The decennial census of India has been conducted 15 times, as of 2011. While it has been undertaken every 10 years, beginning in 1872 under Viceroy Lord Mayo, the first complete census was taken in 1881.[1] Post 1949, it has been conducted by the Registrar General and Census Commissioner of India under the Ministry of Home Affairs, Government of India. All the censuses since 1951 were conducted under the 1948 Census of India Act, which predates the Constitution of India.[2] The 1948 Census of India Act does not bind the Union Government to conduct the census on a particular date or to release its data in a notified period. The last census was held in 2011, whilst the next was to be held in 2021 before it was postponed due to the COVID-19 pandemic in India.[3] The next census will be held after the 2024 general election.[4]

Mauryan Empire

Further information: Maurya Empire

Historically, there has been a long time between collection of data and dissemination of data.[5] The taking of census was a regular process in the Mauryan administration. The village officials (Gramika) and municipal officials (Nagarika) were responsible for enumerating different classes of people in the Mauryan empire such as traders, agriculturists, smiths, potters, carpenters etc., and also cattle, mostly for taxation purposes.[6] These vocations consolidated as castes, a feature of Indian society that continues to influence the Indian politics till today.

British Rule

Cover of Volume 17 of the 1911 census report (fully digitized file)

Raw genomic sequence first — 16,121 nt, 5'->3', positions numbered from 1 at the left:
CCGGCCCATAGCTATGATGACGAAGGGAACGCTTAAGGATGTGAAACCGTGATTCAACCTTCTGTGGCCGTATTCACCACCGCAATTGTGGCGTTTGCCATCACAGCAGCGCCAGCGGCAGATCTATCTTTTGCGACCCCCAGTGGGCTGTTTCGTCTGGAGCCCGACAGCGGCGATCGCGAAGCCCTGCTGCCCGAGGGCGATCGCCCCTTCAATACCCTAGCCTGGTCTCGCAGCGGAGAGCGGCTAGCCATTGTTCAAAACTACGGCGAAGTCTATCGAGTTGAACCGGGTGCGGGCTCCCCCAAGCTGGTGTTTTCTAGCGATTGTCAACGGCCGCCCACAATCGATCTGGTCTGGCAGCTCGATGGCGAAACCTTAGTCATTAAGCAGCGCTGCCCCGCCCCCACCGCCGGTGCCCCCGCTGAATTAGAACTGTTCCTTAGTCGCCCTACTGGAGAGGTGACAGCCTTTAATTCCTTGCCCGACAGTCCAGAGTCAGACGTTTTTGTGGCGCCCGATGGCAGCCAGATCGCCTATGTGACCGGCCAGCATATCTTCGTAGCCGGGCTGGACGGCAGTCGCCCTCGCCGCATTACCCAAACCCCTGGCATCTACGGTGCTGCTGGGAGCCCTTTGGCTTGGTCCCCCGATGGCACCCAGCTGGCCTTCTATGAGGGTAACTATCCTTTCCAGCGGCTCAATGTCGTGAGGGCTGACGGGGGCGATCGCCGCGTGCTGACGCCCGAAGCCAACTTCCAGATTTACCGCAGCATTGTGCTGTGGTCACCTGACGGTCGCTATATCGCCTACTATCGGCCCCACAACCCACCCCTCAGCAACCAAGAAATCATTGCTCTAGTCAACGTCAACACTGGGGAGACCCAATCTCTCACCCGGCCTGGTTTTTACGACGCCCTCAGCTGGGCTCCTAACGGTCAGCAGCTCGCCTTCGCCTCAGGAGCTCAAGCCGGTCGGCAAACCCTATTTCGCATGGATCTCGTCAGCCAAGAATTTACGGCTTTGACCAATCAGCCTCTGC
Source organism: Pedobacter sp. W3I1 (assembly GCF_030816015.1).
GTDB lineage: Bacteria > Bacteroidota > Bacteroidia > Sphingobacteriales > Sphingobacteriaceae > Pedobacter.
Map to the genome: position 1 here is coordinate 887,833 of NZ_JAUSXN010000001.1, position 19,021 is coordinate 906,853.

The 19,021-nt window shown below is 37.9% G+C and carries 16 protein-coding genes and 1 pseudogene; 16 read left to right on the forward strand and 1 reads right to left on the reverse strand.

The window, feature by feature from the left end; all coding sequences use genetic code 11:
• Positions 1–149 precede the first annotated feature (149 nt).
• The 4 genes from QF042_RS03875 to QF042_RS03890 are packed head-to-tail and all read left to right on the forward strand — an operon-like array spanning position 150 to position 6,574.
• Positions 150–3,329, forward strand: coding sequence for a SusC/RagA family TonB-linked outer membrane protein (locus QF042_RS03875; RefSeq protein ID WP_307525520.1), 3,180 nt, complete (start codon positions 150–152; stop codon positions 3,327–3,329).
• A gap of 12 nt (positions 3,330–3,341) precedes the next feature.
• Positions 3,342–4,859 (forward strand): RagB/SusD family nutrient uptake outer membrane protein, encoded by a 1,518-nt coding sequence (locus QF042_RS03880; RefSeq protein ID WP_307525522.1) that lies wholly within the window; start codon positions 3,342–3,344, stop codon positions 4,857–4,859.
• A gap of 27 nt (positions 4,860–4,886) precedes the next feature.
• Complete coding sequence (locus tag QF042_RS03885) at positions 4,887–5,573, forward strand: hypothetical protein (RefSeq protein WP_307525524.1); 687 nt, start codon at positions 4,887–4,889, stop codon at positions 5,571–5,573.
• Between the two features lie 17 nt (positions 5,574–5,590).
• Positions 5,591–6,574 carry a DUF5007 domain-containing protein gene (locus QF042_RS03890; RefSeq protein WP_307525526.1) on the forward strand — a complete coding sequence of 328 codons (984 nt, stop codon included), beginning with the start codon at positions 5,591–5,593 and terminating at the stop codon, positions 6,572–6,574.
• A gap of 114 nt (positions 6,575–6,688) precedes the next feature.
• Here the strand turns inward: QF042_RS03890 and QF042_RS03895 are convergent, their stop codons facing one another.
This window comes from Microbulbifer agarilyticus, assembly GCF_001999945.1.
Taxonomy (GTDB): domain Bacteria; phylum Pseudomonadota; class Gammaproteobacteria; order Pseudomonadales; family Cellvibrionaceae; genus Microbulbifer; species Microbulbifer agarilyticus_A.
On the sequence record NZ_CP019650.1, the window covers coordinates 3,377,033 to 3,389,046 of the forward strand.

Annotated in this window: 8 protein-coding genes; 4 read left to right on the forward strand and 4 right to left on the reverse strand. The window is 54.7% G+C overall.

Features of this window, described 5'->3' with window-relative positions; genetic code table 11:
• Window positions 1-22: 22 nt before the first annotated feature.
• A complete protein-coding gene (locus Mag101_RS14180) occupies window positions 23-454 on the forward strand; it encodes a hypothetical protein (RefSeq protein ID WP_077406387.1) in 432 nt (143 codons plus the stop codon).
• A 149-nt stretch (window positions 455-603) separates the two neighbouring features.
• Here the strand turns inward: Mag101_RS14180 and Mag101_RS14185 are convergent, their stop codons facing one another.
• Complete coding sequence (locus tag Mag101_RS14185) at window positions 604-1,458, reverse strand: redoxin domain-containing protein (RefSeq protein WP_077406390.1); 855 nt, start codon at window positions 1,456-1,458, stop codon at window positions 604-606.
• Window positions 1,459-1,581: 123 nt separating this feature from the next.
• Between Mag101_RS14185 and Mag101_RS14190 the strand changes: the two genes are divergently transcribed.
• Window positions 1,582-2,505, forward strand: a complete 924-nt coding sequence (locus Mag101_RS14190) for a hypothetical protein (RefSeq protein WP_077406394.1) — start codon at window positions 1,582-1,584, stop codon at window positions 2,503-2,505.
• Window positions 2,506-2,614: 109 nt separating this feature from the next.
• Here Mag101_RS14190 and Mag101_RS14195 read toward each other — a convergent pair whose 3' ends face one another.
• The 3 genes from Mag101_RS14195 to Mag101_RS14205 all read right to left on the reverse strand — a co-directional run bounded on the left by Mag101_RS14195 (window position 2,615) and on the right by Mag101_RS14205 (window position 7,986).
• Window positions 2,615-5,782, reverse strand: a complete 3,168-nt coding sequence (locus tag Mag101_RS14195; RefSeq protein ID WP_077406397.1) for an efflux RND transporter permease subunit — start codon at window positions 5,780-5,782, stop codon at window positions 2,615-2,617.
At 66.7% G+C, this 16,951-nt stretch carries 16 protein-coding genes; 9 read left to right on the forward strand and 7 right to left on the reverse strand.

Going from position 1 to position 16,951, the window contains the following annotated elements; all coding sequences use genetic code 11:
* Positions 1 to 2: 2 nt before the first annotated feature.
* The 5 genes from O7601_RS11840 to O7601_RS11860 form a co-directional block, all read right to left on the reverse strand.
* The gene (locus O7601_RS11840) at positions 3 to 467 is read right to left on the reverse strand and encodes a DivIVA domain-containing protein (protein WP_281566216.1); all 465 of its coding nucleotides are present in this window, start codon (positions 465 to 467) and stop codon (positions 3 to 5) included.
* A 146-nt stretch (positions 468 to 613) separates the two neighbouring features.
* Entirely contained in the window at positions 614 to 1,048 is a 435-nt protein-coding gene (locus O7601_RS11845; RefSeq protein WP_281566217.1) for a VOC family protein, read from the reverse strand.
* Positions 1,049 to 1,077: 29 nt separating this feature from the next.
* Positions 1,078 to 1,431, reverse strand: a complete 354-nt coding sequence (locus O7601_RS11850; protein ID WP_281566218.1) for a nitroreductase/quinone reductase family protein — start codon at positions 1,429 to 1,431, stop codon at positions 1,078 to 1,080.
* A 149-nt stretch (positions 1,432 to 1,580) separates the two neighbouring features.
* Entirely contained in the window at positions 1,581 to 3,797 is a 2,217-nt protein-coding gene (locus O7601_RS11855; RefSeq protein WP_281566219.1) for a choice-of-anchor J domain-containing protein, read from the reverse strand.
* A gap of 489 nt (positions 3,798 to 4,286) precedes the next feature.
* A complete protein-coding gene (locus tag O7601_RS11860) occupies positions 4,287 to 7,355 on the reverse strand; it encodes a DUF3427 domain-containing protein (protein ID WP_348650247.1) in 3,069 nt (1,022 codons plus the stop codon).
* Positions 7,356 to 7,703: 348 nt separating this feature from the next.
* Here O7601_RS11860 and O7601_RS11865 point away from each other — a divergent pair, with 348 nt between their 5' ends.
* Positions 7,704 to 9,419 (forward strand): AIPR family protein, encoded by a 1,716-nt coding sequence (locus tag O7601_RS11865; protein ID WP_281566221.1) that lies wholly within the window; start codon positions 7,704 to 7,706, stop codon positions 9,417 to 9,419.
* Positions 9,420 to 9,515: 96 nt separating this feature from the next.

Census in British India refers to the census of India prior to independence which was conducted periodically from 1865 to 1941. The censuses were primarily concerned with administration and faced numerous problems in their design and conduct ranging from the absence of house numbering in hamlets to cultural objections on various grounds to dangers posed by wild animals to census personnel. The sociologist Michael Mann called the census exercise "more telling of the administrative needs of the British than of the social reality for the people of British India".[7] The differences in the nature of Indian society during the British Raj from the value system and the societies of the West were highlighted by the inclusion of "caste", "religion", "profession" and "age" in the data to be collected, as the collection and analysis of that information had a considerable impact on the structure and politics of Indian society.

Republic of India

List of censuses conducted in India after independence:

See also

References

  1. ^ Sugden, Joanna; Seervai, Shanoor (9 January 2015). "Where Are India's 2011 Census Figures on Religion?". Wall Street Journal.
  2. ^ "The delay in the decennial Census". The Hindu. 9 January 2023.
  3. ^ "Explained:The delay in the decennial census". The Hindu. January 9, 2023.
  4. ^ Singh, Vijaita (2023-07-01). "With new date to fix boundaries, Census unlikely before 2024 Lok Sabha polls". The Hindu. ISSN 0971-751X. Retrieved 2023-08-31.
  5. ^ Goswami, P. R. (1989-09-01). "The Census of India: A discussion of issues of data collection and dissemination". Government Publications Review. 16 (5): 429–438. doi:10.1016/0277-9390(89)90072-1. ISSN 0277-9390.
  6. ^ "The politics behind the caste census in Bihar". The Times of India.
  7. ^ Mann (2015), p. 169

Works cited